I first heard about SCA in college, when somebody asked about "those Medieval guys" in Columbia, Missouri's Peace Park. "Some of those guys," he continued, "they're kinda fruity."
Many months ago, some friends of mine who play in a medieval musical troupe invited me to an SCA Arts & Sciences fair sponsored by the local "barony." I wander into a hotel near downtown Tucson teeming with lords and ladies.
They occupy much of the ground floor in their tunics, tights and gowns. In the lobby. In the bar. By the pool. In the courtyard. In the meeting rooms. On the balconies. At the front desk. Woe upon the uninitiated modern-day guest left to scratch his head and whisper: "I see dark-age people!"
“We use coolers for our beer,” one nobleman named Christobal tells me. “We don't want to go into the mountains for snow.” Nobody stitch-counts in the SCA because the rules of authenticity can be flexible according to circumstance.
Not five minutes after I enter the lobby looking for my friends does a person from a We Make History ball recognize me. She played the Cavaliers' Ball a few years back, and amazingly, she knows me even though I'm not wearing my Puritan attire.
“I didn't know you were in the SCA,” she smiles.
“I'm not,” I explained. “I'm a visitor.”
She explains some SCA nuances, such as “court” – a gathering of the royals and the princes – and her roles as assistant to royalty, making a lady-in-waiting comfortable and getting everything that she needs.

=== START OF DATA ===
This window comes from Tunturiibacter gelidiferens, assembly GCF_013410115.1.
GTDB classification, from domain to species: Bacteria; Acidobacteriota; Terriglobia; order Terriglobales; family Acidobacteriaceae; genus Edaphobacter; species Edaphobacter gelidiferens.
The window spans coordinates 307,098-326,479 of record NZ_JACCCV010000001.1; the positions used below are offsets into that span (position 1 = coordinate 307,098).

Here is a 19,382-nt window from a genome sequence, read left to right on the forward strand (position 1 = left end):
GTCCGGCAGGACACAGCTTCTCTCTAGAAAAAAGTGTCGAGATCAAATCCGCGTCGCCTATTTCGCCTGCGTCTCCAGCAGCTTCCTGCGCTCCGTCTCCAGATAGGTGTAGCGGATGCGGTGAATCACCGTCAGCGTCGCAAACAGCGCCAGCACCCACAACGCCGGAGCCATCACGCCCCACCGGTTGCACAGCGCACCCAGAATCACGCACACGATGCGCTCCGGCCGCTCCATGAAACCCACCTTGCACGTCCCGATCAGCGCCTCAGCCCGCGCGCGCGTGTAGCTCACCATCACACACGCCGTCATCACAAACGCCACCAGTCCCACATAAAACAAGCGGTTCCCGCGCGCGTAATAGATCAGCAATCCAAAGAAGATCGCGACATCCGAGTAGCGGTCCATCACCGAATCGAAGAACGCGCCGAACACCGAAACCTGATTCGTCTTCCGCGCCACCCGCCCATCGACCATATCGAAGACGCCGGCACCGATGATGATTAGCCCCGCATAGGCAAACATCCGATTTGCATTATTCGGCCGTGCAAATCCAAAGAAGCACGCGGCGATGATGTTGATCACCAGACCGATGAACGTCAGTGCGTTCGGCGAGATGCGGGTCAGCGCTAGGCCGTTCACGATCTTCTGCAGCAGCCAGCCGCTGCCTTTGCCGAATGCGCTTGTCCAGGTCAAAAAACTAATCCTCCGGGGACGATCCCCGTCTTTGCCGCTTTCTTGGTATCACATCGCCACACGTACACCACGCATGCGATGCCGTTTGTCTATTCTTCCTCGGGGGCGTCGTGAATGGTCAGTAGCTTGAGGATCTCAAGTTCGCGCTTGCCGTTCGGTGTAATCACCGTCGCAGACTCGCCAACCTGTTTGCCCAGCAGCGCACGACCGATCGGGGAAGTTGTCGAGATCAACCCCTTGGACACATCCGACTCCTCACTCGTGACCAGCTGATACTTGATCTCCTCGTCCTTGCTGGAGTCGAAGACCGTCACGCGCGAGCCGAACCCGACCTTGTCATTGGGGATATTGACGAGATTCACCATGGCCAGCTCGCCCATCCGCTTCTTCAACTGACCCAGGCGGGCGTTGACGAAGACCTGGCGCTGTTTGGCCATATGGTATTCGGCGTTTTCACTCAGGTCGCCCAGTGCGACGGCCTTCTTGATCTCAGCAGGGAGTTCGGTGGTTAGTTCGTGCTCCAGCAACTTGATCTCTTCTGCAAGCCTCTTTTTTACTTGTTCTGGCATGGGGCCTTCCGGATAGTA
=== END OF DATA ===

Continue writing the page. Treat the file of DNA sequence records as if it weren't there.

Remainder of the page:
It's nice to be nobility. It's nice to be honored, too, before the nobility. And that's the draw of Court, where the SCA's most enthusiastic, industrious, and skilled participants are praised before the King and Queen, given beautiful certificates and cheered with shouts of “HUZZAH!” One court opens the festivities and another session closes it.
In that final ceremony, I see the king rise from his throne, explaining how he has the discretion and honor to confer a “laurel” upon those whom deems deserving of special accolades.
He walks about before he mentions the name of a lady, well-versed in years as she is in her artistic talents. She bursts into tears as the other stand and cheer and huzzah to her. She kneels before His Majesty and swears on a sword to uphold the honor and dignity of the rank. Afterwards, a line of people keep hugging her.
“I don't know what that was,” I tell the musical friend who invited me, “but it must have been huge.”
It was wonderful for her, and may GOD forgive me for being slightly jealous. Everybody should get to have an experience like that at least once in their lives, being told by somebody of rank how valuable they are, in public, before their friends, in a bright and colorful ceremony. It's like the Boy Scouts, but with a historic theme and certificates instead of merit badges.
We'll get our chance. One day, all of us will stand before the throne of OUR KING. I don't know what HE'll say to me. I know in CHRIST I'm saved, but there's always the uncertainty, the worry. For now though, I wonder about the others here on Earth, and what we're doing to tell them how valuable they are. What laurels are we giving them, while we're living?